How to Become an Expert at Anything - Part 1

This is the first of a two part series dealing with how to become an expert in any field that you choose. This post was informed by the book Mastery - The Keys to Success and Long-Term Fulfillment by George Leonard and will explain the principles of Mastery using the concepts introduced by the author.

The Modern Mindset###

To frame the discussion, it is important to draw the attention of the reader to the culture of instant gratification which permeates western society. Our egos and desires are stimulated by the steady flow of subtle and direct messages we receive via the various media channels we are exposed to: be it cable television, billboards, print ads, social media or the internet in general. We are brainwashed into holding a certain image of ourselves and believe that we must attain certain material possessions and accomplish various goals in order to have a life worth living.

This leads many of us to unconciously pursue this image leading to many serious complications: a common trait is living above one's means and incurring sizable financial liabilities which we are unable to handle, forcing us to decare bankruptcy, sell our home etc .The author summarizes the modern state of mind beautifully by saying we expect our lives to be one climax after another with each one being greater than the previous. The graph below (adapted from the book) shows our expectations for the trajectory of our lives.

The Usual Approaches to Learning###

The average person may look at an icon of business and entrepreneurship such as Sir Richard Branson and think to themselves "I can get there with 2 years of hard work" or "I just need to find a big break in order to be the next Mark Zuckerberg"; however this is not the approach of an individual who will truly become a master of their chosen field. There are a number of approaches that we generally take to learning, none of which are the Master's path. It is humbling to realize which category we fall under:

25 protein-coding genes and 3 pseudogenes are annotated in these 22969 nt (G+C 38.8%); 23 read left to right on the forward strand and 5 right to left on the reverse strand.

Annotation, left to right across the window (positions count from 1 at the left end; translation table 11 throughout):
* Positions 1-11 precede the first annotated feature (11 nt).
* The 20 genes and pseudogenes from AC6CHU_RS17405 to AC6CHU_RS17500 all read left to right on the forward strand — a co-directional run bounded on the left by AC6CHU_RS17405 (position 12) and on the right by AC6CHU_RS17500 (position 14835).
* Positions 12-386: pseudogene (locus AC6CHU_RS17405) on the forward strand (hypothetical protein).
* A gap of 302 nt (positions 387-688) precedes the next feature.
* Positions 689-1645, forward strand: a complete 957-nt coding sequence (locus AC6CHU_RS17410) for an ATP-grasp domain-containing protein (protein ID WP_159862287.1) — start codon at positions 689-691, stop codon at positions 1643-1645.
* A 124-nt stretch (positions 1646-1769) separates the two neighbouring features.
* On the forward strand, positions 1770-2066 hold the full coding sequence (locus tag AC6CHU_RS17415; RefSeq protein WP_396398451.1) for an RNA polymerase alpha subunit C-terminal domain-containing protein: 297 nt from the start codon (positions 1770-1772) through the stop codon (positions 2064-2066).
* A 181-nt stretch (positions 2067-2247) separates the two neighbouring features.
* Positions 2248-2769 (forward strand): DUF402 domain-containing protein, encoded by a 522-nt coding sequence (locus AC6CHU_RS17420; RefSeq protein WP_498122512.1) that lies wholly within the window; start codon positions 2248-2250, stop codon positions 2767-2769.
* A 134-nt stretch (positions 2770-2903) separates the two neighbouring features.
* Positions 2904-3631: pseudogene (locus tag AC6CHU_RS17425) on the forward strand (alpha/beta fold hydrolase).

The Dabbler####

This is the type of person who truly enjoys all the activities associated with undertaking a new adventure or pursuit. So much so, that they are always undertaking a new adventure or pursuit! If The Dabbler begins scuba diving, they will enjoy the process of finding an instructor, starting lessons and shopping for the required equipment however after a while the novelty of this activity will wear off and they will begin a new activity; enjoying the process of starting up once more.

The Obsessive####

The Obsessive is the type of person who fully immerses themself in any new activity that they undertake, pouring all their passion and energy into it. This type of learner will experience marked improvement at first but will eventually experience burn out because of the unsustainable efforts that they have put in to achieve their progress. This will cause their participation in the activity to eventually grind to a halt.

The Hacker####

The Hacker is the type of learner who is not at all interested in the hard work associated with learning a new skill. Instead, they are content with searching for shortcuts to help them achieve some level of proficiency. While there may be some progress using this method; there will eventually be a point where further progress is impossible without significant work and dedication. This is the point where The Hacker's learning ceases.

The Master's Journey###

To truly become an expert in an area of interest; the journey of the Master must be taken. This approach recognises Mastery as a dynamic concept rather than a static one; the student of this approach will recognise that progress will follow the Mastery Curve illustrated above which involves progress being achieved only after a plateau. One must truly love the activity being mastered in order to continue working towards improvement. Importantly, when plateaus are experienced the reaction should be one of embracing the plateau rather than than becoming frustrated at the perceived lack of progress. A quote from Michael Jordan summarises this concept:

I've missed more than 9000 shots in my career. I've lost almost 300 games. 26 times, I've been trusted to take the game winning shot and missed. I've failed over and over and over again in my life. And that is why I succeed.

In part 2, we will discuss The 5 Keys to Mastery which will detail the specific actions that an individual may take in order to achieve this state.